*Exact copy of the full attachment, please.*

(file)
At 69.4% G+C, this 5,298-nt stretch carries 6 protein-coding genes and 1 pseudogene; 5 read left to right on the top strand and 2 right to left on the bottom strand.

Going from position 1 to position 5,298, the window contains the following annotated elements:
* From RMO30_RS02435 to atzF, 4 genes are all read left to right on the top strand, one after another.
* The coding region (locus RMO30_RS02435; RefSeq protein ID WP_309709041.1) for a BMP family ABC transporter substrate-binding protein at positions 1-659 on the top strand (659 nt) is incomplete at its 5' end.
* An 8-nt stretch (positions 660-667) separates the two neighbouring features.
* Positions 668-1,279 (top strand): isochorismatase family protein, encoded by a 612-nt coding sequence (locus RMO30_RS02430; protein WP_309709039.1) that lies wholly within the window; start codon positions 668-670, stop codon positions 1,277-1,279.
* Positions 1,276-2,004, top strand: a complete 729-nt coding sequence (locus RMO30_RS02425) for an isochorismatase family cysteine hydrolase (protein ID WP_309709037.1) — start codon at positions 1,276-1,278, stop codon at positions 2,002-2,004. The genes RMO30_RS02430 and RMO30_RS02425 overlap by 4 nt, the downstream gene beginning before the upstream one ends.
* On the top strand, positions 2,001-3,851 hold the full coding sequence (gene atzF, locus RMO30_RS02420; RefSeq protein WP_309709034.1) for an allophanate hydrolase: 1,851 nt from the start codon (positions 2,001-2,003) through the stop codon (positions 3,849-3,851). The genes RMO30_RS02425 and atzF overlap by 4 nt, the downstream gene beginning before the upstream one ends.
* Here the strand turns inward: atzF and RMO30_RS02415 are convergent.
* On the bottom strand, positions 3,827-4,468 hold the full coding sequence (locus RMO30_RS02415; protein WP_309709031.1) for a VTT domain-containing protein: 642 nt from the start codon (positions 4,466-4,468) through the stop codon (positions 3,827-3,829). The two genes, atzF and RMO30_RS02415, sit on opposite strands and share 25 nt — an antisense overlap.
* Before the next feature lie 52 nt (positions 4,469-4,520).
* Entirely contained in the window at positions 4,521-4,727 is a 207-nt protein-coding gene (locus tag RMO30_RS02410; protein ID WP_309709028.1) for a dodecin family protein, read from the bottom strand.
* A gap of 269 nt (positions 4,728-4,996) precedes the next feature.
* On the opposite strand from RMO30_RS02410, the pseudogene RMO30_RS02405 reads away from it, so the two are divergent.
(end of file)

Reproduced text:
At 69.4% G+C, this 5,298-nt stretch carries 6 protein-coding genes and 1 pseudogene; 5 read left to right on the top strand and 2 right to left on the bottom strand.

Going from position 1 to position 5,298, the window contains the following annotated elements:
* From RMO30_RS02435 to atzF, 4 genes are all read left to right on the top strand, one after another.
* The coding region (locus RMO30_RS02435; RefSeq protein ID WP_309709041.1) for a BMP family ABC transporter substrate-binding protein at positions 1-659 on the top strand (659 nt) is incomplete at its 5' end.
* An 8-nt stretch (positions 660-667) separates the two neighbouring features.
* Positions 668-1,279 (top strand): isochorismatase family protein, encoded by a 612-nt coding sequence (locus RMO30_RS02430; protein WP_309709039.1) that lies wholly within the window; start codon positions 668-670, stop codon positions 1,277-1,279.
* Positions 1,276-2,004, top strand: a complete 729-nt coding sequence (locus RMO30_RS02425) for an isochorismatase family cysteine hydrolase (protein ID WP_309709037.1) — start codon at positions 1,276-1,278, stop codon at positions 2,002-2,004. The genes RMO30_RS02430 and RMO30_RS02425 overlap by 4 nt, the downstream gene beginning before the upstream one ends.
* On the top strand, positions 2,001-3,851 hold the full coding sequence (gene atzF, locus RMO30_RS02420; RefSeq protein WP_309709034.1) for an allophanate hydrolase: 1,851 nt from the start codon (positions 2,001-2,003) through the stop codon (positions 3,849-3,851). The genes RMO30_RS02425 and atzF overlap by 4 nt, the downstream gene beginning before the upstream one ends.
* Here the strand turns inward: atzF and RMO30_RS02415 are convergent.
* On the bottom strand, positions 3,827-4,468 hold the full coding sequence (locus RMO30_RS02415; protein WP_309709031.1) for a VTT domain-containing protein: 642 nt from the start codon (positions 4,466-4,468) through the stop codon (positions 3,827-3,829). The two genes, atzF and RMO30_RS02415, sit on opposite strands and share 25 nt — an antisense overlap.
* Before the next feature lie 52 nt (positions 4,469-4,520).
* Entirely contained in the window at positions 4,521-4,727 is a 207-nt protein-coding gene (locus tag RMO30_RS02410; protein ID WP_309709028.1) for a dodecin family protein, read from the bottom strand.
* A gap of 269 nt (positions 4,728-4,996) precedes the next feature.
* On the opposite strand from RMO30_RS02410, the pseudogene RMO30_RS02405 reads away from it, so the two are divergent.